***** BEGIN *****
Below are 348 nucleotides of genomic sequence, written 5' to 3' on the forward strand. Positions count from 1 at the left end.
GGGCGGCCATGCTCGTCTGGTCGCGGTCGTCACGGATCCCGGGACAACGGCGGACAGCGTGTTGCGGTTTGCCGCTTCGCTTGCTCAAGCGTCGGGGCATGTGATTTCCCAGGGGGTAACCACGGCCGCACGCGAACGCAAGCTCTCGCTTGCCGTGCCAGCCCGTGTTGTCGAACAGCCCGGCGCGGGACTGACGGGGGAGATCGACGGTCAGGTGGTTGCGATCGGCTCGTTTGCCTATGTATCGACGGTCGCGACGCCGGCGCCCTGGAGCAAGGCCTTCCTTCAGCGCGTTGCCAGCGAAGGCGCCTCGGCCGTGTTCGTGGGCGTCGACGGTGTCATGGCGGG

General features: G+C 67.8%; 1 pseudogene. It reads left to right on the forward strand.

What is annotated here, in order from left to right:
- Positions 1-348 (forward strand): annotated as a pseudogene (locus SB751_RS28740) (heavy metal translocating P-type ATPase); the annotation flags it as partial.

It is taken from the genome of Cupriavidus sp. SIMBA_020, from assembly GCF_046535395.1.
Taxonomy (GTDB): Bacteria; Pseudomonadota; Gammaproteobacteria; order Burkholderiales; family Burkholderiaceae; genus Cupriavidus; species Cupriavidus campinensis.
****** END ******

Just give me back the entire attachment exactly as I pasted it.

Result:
Below are 348 nucleotides of genomic sequence, written 5' to 3' on the forward strand. Positions count from 1 at the left end.
GGGCGGCCATGCTCGTCTGGTCGCGGTCGTCACGGATCCCGGGACAACGGCGGACAGCGTGTTGCGGTTTGCCGCTTCGCTTGCTCAAGCGTCGGGGCATGTGATTTCCCAGGGGGTAACCACGGCCGCACGCGAACGCAAGCTCTCGCTTGCCGTGCCAGCCCGTGTTGTCGAACAGCCCGGCGCGGGACTGACGGGGGAGATCGACGGTCAGGTGGTTGCGATCGGCTCGTTTGCCTATGTATCGACGGTCGCGACGCCGGCGCCCTGGAGCAAGGCCTTCCTTCAGCGCGTTGCCAGCGAAGGCGCCTCGGCCGTGTTCGTGGGCGTCGACGGTGTCATGGCGGG

General features: G+C 67.8%; 1 pseudogene. It reads left to right on the forward strand.

What is annotated here, in order from left to right:
- Positions 1-348 (forward strand): annotated as a pseudogene (locus SB751_RS28740) (heavy metal translocating P-type ATPase); the annotation flags it as partial.

It is taken from the genome of Cupriavidus sp. SIMBA_020, from assembly GCF_046535395.1.
Taxonomy (GTDB): Bacteria; Pseudomonadota; Gammaproteobacteria; order Burkholderiales; family Burkholderiaceae; genus Cupriavidus; species Cupriavidus campinensis.